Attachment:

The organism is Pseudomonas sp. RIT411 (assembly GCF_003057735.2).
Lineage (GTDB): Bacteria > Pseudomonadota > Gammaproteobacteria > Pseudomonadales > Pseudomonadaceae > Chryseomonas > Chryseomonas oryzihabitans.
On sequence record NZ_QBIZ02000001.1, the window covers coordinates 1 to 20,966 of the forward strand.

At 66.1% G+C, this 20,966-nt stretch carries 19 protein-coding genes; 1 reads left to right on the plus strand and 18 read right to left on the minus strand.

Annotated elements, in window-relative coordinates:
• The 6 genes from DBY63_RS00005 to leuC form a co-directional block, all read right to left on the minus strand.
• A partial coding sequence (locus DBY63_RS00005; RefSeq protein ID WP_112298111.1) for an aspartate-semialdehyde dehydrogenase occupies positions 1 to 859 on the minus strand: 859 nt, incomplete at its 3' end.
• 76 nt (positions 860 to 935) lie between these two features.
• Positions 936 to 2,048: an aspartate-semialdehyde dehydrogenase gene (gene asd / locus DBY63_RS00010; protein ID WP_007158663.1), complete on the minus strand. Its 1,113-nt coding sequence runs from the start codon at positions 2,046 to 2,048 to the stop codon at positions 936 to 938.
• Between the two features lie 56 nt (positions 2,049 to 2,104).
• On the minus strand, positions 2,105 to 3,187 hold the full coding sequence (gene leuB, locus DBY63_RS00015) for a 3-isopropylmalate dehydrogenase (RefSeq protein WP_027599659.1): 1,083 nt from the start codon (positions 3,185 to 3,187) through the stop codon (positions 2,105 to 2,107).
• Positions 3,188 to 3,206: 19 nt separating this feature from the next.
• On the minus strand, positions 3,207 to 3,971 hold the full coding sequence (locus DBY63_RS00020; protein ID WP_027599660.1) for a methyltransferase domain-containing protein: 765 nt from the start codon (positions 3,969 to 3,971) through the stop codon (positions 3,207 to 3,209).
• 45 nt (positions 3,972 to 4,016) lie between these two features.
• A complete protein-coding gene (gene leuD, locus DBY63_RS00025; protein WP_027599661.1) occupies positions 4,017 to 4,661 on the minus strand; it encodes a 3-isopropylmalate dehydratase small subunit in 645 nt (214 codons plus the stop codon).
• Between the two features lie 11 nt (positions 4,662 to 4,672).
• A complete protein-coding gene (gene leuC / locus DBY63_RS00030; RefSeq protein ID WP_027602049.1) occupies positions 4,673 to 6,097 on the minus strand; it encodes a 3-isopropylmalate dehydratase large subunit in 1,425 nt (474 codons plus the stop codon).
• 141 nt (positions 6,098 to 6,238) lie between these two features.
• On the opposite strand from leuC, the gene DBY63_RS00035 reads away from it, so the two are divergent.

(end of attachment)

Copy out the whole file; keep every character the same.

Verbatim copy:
The organism is Pseudomonas sp. RIT411 (assembly GCF_003057735.2).
Lineage (GTDB): Bacteria > Pseudomonadota > Gammaproteobacteria > Pseudomonadales > Pseudomonadaceae > Chryseomonas > Chryseomonas oryzihabitans.
On sequence record NZ_QBIZ02000001.1, the window covers coordinates 1 to 20,966 of the forward strand.

At 66.1% G+C, this 20,966-nt stretch carries 19 protein-coding genes; 1 reads left to right on the plus strand and 18 read right to left on the minus strand.

Annotated elements, in window-relative coordinates:
• The 6 genes from DBY63_RS00005 to leuC form a co-directional block, all read right to left on the minus strand.
• A partial coding sequence (locus DBY63_RS00005; RefSeq protein ID WP_112298111.1) for an aspartate-semialdehyde dehydrogenase occupies positions 1 to 859 on the minus strand: 859 nt, incomplete at its 3' end.
• 76 nt (positions 860 to 935) lie between these two features.
• Positions 936 to 2,048: an aspartate-semialdehyde dehydrogenase gene (gene asd / locus DBY63_RS00010; protein ID WP_007158663.1), complete on the minus strand. Its 1,113-nt coding sequence runs from the start codon at positions 2,046 to 2,048 to the stop codon at positions 936 to 938.
• Between the two features lie 56 nt (positions 2,049 to 2,104).
• On the minus strand, positions 2,105 to 3,187 hold the full coding sequence (gene leuB, locus DBY63_RS00015) for a 3-isopropylmalate dehydrogenase (RefSeq protein WP_027599659.1): 1,083 nt from the start codon (positions 3,185 to 3,187) through the stop codon (positions 2,105 to 2,107).
• Positions 3,188 to 3,206: 19 nt separating this feature from the next.
• On the minus strand, positions 3,207 to 3,971 hold the full coding sequence (locus DBY63_RS00020; protein ID WP_027599660.1) for a methyltransferase domain-containing protein: 765 nt from the start codon (positions 3,969 to 3,971) through the stop codon (positions 3,207 to 3,209).
• 45 nt (positions 3,972 to 4,016) lie between these two features.
• A complete protein-coding gene (gene leuD, locus DBY63_RS00025; protein WP_027599661.1) occupies positions 4,017 to 4,661 on the minus strand; it encodes a 3-isopropylmalate dehydratase small subunit in 645 nt (214 codons plus the stop codon).
• Between the two features lie 11 nt (positions 4,662 to 4,672).
• A complete protein-coding gene (gene leuC / locus DBY63_RS00030; RefSeq protein ID WP_027602049.1) occupies positions 4,673 to 6,097 on the minus strand; it encodes a 3-isopropylmalate dehydratase large subunit in 1,425 nt (474 codons plus the stop codon).
• 141 nt (positions 6,098 to 6,238) lie between these two features.
• On the opposite strand from leuC, the gene DBY63_RS00035 reads away from it, so the two are divergent.